TV Writers Avoid Strike With Eleventh Hour Deal

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Ted Goodman Contributor
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TV execs escaped a potentially back-breaking work stoppage at the eleventh hour Tuesday morning.

The Writers Guild of America (WGA) reached an agreement with television and film producers, narrowly avoiding a May 1 deadline for a massive strike that threatened the future of America’s favorite television shows.

“The Writers Guilds of America, West and East and the Alliance of Motion Picture and Television Producers have concluded negotiations and have reached a tentative agreement on terms for a new three-year collective bargaining agreement,” The WGA said in a statement Tuesday. Details have not yet been released.

The deal marks the end of contentious negotiations between the two sides. Television executives and WGA representatives reportedly negotiated into the early hours of Tuesday in order to avoid a walk-out, according to the Associated Press.

Writers asked for wage increases and additional funding for healthcare and pensions. As viewing patterns and the industry changes with technology, studios are producing more content but fewer episodes per show. TV writers are often hired for a certain number of episodes. Writers asked for a higher wage minimum, in order to make up for fewer episodes.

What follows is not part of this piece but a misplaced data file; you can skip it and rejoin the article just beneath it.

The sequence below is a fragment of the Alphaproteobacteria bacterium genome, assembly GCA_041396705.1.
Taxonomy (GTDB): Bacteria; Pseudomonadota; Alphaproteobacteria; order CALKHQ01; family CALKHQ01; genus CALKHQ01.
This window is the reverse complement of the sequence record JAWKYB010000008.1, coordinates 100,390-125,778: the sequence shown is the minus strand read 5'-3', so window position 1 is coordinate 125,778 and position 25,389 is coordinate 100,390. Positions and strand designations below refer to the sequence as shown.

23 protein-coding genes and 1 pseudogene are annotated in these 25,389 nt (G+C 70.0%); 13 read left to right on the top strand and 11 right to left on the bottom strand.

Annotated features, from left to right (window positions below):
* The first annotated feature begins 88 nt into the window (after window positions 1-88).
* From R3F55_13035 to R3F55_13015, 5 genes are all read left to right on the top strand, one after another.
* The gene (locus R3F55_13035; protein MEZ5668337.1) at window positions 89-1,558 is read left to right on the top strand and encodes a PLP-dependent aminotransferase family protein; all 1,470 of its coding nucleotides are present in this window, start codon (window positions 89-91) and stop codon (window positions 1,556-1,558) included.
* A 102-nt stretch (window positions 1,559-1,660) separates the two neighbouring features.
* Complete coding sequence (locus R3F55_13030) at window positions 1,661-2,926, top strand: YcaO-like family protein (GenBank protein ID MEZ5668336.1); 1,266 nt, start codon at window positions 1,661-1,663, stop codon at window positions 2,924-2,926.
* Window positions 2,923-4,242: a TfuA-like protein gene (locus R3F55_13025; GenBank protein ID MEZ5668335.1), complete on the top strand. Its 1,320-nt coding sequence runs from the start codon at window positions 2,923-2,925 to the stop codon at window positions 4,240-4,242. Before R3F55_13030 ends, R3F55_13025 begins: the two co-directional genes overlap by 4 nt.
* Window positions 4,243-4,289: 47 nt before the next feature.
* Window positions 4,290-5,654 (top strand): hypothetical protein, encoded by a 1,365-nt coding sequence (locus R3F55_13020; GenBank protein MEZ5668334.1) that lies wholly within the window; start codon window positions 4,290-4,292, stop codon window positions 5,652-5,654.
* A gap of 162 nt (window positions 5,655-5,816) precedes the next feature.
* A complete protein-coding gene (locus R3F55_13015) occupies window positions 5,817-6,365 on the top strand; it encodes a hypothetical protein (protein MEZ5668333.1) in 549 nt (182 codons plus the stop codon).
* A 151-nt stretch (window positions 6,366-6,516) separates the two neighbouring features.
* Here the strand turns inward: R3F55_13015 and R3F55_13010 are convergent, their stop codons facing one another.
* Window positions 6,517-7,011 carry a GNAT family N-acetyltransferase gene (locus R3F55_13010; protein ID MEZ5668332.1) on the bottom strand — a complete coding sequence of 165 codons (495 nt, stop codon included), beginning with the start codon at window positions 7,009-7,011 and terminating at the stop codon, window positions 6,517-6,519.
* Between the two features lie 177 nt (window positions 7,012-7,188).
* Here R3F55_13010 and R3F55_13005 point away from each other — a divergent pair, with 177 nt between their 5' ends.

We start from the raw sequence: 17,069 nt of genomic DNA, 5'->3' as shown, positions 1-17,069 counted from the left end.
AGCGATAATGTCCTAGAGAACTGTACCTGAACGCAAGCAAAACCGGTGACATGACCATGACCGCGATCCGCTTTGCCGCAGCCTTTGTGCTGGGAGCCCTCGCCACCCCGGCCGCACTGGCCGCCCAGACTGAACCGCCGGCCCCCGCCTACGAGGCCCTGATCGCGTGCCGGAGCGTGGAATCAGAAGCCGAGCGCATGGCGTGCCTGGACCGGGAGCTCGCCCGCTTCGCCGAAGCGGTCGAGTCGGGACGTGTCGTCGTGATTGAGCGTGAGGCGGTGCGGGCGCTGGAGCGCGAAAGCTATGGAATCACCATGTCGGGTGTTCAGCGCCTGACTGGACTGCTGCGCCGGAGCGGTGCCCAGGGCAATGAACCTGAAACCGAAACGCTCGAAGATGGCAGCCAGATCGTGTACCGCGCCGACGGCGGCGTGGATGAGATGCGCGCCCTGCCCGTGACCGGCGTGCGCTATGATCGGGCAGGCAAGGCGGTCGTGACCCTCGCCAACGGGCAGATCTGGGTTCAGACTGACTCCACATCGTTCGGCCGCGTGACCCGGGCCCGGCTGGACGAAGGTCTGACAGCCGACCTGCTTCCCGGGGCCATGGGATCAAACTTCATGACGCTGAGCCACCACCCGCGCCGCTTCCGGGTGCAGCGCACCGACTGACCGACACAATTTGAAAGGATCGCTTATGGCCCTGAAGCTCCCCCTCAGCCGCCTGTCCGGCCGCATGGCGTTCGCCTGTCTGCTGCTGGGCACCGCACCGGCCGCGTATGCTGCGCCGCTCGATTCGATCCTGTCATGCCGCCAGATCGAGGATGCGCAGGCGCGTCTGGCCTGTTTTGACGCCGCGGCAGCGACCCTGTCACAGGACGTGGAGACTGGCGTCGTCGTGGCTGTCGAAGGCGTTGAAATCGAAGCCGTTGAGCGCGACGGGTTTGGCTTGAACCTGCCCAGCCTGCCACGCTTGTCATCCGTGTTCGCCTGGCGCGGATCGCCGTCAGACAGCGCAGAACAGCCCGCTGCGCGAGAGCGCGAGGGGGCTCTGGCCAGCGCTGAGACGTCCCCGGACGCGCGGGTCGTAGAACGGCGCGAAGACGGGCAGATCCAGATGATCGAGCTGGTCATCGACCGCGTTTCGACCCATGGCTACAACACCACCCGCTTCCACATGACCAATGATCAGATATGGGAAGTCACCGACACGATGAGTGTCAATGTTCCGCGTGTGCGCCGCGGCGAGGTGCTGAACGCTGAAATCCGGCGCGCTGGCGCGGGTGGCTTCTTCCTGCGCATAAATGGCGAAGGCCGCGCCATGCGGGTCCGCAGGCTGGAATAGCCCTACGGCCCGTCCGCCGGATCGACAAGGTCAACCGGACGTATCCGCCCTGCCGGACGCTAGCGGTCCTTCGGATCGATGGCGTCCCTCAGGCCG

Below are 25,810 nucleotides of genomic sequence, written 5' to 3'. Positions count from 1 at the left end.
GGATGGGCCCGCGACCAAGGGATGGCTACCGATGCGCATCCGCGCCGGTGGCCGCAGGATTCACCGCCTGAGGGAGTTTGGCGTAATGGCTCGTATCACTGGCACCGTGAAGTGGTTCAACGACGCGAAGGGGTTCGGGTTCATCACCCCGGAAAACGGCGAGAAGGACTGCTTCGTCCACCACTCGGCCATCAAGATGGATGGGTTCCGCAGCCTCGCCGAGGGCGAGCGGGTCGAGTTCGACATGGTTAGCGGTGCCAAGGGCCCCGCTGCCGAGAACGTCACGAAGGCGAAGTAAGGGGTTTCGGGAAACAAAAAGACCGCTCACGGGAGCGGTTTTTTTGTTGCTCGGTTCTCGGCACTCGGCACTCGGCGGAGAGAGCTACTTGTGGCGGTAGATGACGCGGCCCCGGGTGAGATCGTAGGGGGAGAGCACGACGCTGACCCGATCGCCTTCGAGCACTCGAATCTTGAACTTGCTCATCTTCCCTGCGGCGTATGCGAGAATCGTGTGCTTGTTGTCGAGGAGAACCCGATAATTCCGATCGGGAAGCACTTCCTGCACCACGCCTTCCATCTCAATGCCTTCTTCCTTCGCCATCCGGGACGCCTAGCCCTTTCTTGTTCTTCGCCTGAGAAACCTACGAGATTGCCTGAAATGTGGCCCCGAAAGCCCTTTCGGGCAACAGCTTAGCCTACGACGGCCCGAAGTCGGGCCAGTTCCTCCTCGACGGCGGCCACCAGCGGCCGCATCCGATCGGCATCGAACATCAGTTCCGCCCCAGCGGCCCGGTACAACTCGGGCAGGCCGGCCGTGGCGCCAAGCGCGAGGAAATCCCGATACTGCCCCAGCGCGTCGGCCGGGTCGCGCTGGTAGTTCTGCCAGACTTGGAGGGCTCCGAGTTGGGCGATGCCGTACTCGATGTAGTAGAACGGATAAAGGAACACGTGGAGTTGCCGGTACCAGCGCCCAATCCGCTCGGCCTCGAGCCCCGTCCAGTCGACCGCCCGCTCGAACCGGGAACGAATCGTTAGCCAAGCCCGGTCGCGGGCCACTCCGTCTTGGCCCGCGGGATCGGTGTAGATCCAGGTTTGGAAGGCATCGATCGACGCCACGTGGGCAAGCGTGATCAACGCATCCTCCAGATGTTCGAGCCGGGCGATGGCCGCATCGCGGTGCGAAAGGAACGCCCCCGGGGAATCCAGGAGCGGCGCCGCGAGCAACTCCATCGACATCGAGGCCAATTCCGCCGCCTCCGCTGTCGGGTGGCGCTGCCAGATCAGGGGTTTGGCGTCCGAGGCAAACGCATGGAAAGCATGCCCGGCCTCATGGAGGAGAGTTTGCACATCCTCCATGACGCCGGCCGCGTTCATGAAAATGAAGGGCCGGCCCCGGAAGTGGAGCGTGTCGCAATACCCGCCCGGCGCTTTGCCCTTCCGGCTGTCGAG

A strike would have cost the California economy $200 million per week and would have sped up the cord-cutting trend that is decimating the cable television industry, according to The Hollywood Reporter.

The WGA is comprised of two separate unions, WGA-East, which represents 3,700 TV and film writers, and WGA-West, which represents over 20,000 TV and film writers based predominantly in the Los Angeles area.

The AMPTP, a trade association based in California, represents 350 American television and film producers.

Writers went on strike ten years ago, in November, 2007, which disrupted television production, and resulted in revenue loss for the television networks. The central issue underpinning the strike was digital revenue, and the writers were able to win some concessions from the networks.

TV writers earned an average of $194,478 in 2015, and film writers earned an average of $181,267, according to a WGA financial report released in June. Both sides plan to restart negotiations in the coming days.

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